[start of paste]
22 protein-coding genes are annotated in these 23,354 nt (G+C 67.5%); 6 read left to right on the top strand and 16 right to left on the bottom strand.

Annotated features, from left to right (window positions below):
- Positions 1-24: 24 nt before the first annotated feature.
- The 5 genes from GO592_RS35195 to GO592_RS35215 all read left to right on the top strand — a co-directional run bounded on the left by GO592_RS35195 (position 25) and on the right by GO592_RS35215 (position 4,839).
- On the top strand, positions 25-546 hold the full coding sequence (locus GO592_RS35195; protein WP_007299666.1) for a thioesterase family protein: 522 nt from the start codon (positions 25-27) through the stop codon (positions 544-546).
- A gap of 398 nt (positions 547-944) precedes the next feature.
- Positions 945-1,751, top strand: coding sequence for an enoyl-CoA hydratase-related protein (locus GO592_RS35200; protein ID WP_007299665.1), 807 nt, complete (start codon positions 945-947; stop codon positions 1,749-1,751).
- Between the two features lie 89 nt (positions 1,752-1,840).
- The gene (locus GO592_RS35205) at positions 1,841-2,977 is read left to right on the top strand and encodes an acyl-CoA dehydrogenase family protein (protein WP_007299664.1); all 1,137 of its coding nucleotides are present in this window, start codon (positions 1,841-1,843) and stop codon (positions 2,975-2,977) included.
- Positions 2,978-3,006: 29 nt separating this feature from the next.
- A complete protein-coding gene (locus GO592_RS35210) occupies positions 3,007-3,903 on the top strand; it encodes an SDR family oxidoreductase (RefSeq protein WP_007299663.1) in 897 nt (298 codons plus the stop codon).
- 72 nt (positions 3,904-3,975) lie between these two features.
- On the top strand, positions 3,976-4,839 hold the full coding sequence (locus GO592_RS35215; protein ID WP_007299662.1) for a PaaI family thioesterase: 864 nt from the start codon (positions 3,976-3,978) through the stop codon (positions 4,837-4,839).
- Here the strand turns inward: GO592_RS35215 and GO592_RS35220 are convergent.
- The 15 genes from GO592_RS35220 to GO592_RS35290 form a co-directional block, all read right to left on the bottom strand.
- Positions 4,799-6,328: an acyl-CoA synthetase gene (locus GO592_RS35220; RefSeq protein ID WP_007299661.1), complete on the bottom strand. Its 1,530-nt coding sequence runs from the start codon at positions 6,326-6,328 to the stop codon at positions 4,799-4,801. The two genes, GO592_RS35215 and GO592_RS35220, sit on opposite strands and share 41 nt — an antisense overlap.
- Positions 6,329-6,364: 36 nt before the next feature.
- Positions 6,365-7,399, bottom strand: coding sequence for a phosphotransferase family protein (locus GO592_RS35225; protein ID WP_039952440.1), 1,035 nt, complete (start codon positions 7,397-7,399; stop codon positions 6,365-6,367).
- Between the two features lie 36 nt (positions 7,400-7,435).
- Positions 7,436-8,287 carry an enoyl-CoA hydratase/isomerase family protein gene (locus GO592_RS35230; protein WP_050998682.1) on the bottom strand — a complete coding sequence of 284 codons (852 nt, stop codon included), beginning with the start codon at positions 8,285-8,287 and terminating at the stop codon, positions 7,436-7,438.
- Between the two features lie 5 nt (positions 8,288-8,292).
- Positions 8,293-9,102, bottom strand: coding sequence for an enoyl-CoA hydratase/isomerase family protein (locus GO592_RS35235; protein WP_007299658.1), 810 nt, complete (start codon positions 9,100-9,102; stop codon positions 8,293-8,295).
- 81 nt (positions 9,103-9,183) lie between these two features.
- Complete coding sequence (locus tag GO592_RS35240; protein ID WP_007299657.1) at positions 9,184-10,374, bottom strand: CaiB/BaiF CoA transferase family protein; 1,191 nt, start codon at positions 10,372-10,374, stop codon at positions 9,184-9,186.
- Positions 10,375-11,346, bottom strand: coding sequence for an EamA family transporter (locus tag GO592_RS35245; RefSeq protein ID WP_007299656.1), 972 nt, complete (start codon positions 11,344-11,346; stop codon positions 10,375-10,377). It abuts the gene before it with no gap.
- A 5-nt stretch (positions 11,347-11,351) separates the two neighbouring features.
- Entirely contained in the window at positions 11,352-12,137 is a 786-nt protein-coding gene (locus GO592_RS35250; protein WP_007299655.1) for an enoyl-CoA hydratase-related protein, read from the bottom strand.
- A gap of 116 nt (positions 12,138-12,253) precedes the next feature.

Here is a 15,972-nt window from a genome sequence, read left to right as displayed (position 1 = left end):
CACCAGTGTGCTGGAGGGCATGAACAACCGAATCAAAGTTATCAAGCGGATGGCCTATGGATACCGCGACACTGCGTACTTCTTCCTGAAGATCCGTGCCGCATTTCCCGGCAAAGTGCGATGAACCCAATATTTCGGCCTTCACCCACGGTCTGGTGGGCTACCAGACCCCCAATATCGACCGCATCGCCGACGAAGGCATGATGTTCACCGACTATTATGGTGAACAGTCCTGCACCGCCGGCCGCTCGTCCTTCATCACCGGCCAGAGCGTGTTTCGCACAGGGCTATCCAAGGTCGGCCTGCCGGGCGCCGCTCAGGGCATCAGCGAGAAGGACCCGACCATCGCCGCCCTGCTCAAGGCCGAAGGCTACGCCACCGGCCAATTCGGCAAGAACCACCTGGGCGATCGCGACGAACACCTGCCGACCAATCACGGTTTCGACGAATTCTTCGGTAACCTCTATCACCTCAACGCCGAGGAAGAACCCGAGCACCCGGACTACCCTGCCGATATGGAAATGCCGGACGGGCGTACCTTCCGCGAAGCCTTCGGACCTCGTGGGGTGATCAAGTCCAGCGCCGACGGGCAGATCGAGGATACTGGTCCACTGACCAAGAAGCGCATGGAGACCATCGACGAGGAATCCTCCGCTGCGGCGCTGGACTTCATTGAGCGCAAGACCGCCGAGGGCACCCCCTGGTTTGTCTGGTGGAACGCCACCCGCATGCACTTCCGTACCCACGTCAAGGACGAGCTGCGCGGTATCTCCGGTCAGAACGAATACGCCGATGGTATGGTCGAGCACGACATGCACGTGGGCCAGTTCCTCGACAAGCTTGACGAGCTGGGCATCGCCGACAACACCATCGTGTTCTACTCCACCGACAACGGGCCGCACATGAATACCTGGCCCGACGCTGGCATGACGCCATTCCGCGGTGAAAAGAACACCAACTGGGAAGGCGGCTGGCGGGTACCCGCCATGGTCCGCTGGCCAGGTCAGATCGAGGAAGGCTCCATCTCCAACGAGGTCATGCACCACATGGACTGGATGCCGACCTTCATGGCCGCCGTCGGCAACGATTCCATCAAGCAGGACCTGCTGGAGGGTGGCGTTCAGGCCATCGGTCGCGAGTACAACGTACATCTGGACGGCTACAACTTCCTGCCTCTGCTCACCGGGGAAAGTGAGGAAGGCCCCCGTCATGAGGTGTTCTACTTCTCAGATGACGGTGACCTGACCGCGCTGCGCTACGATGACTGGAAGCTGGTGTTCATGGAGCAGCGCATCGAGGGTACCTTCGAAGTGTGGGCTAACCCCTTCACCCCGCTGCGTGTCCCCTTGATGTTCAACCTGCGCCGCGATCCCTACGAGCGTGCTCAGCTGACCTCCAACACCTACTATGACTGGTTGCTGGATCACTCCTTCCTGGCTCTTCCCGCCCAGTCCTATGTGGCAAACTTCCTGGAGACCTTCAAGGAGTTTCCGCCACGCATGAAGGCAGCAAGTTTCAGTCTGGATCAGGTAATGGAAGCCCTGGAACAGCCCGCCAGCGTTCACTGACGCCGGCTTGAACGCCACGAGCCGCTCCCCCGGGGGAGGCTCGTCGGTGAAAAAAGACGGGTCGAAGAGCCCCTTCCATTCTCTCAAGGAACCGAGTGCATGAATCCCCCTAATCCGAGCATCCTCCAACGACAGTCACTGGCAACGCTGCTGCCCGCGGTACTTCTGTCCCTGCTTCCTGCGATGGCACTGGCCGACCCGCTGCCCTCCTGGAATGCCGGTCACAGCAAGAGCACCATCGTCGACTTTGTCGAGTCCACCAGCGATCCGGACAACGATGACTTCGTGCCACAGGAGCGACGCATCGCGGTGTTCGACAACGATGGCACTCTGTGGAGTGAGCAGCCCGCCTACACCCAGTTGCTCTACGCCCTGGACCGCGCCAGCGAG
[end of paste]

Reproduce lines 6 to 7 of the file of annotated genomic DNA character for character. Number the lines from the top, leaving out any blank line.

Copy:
- A gap of 398 nt (positions 547-944) precedes the next feature.
- Positions 945-1,751, top strand: coding sequence for an enoyl-CoA hydratase-related protein (locus GO592_RS35200; protein ID WP_007299665.1), 807 nt, complete (start codon positions 945-947; stop codon positions 1,749-1,751).